Canada: Does Canada Need A Terrorism Risk Insurance Scheme?

Last Updated: December 7 2015
Article by Carol Lyons


In October 2014 two allegedly Islamic State-inspired Canadians killed two members of the Canadian forces in separate incidents in Saint-Jean-sur-Richelieu, Quebec and Ottawa, Ontario. One of the individuals, an armed assailant, subsequently stormed the Canadian federal Parliament Buildings before being shot dead.

In AON's annual Terrorism and Political Violence Risk Map and related guide for 2015, Canada (and eight other western countries) were rated at 'increased risk'. Nevertheless, Canada's country risk level was rated 'low'. France's country risk level was rated as 'medium' by the same publication. Presumably, the recent horrific attacks in Paris, Mali and elsewhere will have a further effect on the perceived level of terrorism risk in Europe and various other countries, including perhaps Canada. However, it is not yet clear whether there may be a spillover effect on the pricing/availability of terrorism risk insurance in Canada and, if so, whether Canada's need for a government-backed terrorism insurance scheme might be revisited.


The genesis of the modern public-private terrorism risk insurance schemes traces back to the events of September 11 2001 in the United States. These attacks cost the insurance industry an estimated US$40 billion, much of which was borne by reinsurers. In the aftermath, many reinsurers subsequently withdrew from providing coverage for terrorism risk. The primary market was generally forced to follow suit and, where permitted, excluded coverage for losses arising from terrorism, since it had no corresponding reinsurance coverage. As a result, many businesses were faced with the prospect of no coverage for future terrorism events. Industries that were potentially vulnerable to 9/11-style terrorist attacks (eg, real estate, construction, energy and transportation) were seriously threatened because investors and lenders required protection for their investments, including insurance that would cover the risk of significant losses, such as those due to a similar terrorist event. In the wake of these events, US Congress stepped in to provide a government-backed terrorism insurance program.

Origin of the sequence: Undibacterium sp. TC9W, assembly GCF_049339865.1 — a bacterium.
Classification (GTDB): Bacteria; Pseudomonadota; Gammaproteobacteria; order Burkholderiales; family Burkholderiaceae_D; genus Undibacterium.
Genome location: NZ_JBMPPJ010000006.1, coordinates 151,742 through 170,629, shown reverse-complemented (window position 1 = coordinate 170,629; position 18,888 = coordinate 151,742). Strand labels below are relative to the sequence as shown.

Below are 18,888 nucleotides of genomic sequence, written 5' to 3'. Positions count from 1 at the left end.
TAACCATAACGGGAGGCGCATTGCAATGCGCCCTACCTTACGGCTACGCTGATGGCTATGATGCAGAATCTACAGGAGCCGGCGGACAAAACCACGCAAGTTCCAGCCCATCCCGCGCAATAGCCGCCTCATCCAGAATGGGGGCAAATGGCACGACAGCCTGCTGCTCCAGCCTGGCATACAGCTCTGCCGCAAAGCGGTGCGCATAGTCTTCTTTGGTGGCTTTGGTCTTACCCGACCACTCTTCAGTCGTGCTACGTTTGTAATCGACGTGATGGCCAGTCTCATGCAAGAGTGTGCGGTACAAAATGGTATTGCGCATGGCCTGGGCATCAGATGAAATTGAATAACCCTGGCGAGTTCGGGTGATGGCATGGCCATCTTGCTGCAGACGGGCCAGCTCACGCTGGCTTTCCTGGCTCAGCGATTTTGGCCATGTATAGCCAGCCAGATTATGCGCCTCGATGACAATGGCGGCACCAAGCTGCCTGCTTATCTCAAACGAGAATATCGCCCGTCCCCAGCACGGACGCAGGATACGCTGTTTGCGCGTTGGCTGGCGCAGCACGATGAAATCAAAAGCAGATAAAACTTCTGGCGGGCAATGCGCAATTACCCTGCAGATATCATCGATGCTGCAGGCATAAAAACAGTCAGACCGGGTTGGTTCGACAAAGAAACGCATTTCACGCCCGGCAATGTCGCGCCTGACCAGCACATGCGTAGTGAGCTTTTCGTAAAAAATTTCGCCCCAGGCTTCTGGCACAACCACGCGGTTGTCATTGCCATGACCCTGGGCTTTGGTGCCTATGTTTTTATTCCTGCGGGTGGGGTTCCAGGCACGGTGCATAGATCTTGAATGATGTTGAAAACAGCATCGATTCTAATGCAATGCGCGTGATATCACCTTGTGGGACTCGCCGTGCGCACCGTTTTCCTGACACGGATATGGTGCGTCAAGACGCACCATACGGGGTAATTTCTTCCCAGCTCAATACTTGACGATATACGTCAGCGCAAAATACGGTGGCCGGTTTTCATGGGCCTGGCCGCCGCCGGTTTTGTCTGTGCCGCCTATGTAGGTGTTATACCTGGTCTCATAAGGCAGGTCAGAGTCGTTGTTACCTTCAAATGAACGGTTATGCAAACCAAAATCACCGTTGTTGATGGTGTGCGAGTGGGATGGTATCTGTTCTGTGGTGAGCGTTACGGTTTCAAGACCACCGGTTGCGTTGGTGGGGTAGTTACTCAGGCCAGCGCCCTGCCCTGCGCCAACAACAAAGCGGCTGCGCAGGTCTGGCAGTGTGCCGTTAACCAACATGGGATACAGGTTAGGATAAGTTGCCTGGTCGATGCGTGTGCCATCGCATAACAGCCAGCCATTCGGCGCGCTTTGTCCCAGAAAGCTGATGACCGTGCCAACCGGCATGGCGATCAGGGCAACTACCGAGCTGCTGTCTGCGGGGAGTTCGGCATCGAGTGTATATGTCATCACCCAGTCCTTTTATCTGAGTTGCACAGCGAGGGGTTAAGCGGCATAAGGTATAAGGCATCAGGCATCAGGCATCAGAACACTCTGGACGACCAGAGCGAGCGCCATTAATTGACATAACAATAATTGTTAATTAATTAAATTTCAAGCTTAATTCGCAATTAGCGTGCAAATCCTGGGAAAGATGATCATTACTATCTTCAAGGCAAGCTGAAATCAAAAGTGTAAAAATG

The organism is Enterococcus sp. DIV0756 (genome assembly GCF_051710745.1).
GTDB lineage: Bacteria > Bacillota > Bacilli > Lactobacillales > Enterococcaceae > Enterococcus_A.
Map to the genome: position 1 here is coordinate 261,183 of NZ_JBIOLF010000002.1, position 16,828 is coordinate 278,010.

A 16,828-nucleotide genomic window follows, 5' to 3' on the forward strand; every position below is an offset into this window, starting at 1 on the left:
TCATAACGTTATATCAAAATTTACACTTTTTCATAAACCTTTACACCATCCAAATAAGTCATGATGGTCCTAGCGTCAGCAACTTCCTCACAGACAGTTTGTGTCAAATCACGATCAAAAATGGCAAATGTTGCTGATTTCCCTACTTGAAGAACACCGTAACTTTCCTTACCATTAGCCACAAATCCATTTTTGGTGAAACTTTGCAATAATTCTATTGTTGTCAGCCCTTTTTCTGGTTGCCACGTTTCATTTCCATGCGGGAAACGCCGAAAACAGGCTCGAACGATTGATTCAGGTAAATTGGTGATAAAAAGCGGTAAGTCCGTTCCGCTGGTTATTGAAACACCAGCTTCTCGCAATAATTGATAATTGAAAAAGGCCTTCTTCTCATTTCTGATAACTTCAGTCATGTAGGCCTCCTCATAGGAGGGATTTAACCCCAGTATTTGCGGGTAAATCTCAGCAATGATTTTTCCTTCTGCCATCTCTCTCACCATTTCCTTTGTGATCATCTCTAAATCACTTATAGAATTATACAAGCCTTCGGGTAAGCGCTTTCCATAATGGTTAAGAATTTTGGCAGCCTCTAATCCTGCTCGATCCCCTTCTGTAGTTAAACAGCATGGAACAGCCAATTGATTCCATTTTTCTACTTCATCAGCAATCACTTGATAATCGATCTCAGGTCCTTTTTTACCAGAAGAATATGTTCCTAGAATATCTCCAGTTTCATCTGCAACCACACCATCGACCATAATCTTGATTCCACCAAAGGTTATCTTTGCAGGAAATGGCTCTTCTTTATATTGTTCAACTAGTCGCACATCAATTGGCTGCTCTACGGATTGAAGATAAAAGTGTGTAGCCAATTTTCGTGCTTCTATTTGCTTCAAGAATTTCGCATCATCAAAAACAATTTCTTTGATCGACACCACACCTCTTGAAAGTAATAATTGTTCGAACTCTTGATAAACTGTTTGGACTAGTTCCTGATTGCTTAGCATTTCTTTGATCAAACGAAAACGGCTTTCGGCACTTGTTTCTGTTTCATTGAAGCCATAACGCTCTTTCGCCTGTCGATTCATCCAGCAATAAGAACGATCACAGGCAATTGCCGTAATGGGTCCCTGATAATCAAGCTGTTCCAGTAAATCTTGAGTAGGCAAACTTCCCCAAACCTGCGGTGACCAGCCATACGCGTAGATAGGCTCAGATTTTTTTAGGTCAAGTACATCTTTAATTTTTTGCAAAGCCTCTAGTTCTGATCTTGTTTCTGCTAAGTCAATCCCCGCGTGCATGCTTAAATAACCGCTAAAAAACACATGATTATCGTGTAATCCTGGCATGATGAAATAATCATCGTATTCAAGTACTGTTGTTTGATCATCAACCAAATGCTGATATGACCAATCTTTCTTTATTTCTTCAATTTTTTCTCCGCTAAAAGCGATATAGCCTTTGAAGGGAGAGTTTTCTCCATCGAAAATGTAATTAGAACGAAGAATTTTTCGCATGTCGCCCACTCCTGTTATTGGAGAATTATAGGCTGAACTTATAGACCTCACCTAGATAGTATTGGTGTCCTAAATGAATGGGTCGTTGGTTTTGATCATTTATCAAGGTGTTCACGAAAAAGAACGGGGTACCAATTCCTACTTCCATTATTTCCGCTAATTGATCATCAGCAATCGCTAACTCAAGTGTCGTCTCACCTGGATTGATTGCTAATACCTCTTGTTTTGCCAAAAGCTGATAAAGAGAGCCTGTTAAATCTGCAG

Government schemes

Today, a number of countries have government-mandated or backed insurance schemes for property damage and business interruption occurring as a result of terrorism. After the 9/11 attacks, many of these schemes were either newly created or their form or the scope of coverage was revised.

The US government enacted the Terrorism Risk Insurance Act (TRIA) in 2002. TRIA created a temporary federal program that provided for a system of shared public and private compensation for certain losses occurring as a result of a certified "act of terror". TRIA provides for a government reinsurance backstop in the event of large-scale terrorist attacks. Under TRIA, participating insurers must provide terrorism coverage for the types of insurance included in the statute. The program has been extended a number of times. Most recently, new legislation was enacted in 2015 which amended the expiration date to December 31 2020. Under the program, the federal government will cover each insurer's losses above a certain threshold and the government may levy surcharges to recoup its outlay. Payments by the government under the program have yet to be invoked, despite the Boston Marathon bombing in April 2013.

In France, Gestion de l'assurance et de la Réassurance des Risques Attentats et actes de Terrorisme (GAREAT) was established after 9/11 to cover large-scale property damage and business interruption losses arising out of terrorist attacks occurring on national territory. GAREAT's members are French or foreign insurers that issue policies covering risks situated on French territory. Caisse Centrale de Réassurance, the French state-owned reinsurance company that also covers losses due to natural catastrophes, provides reinsurance coverage (guaranteed by the French government) to GAREAT members.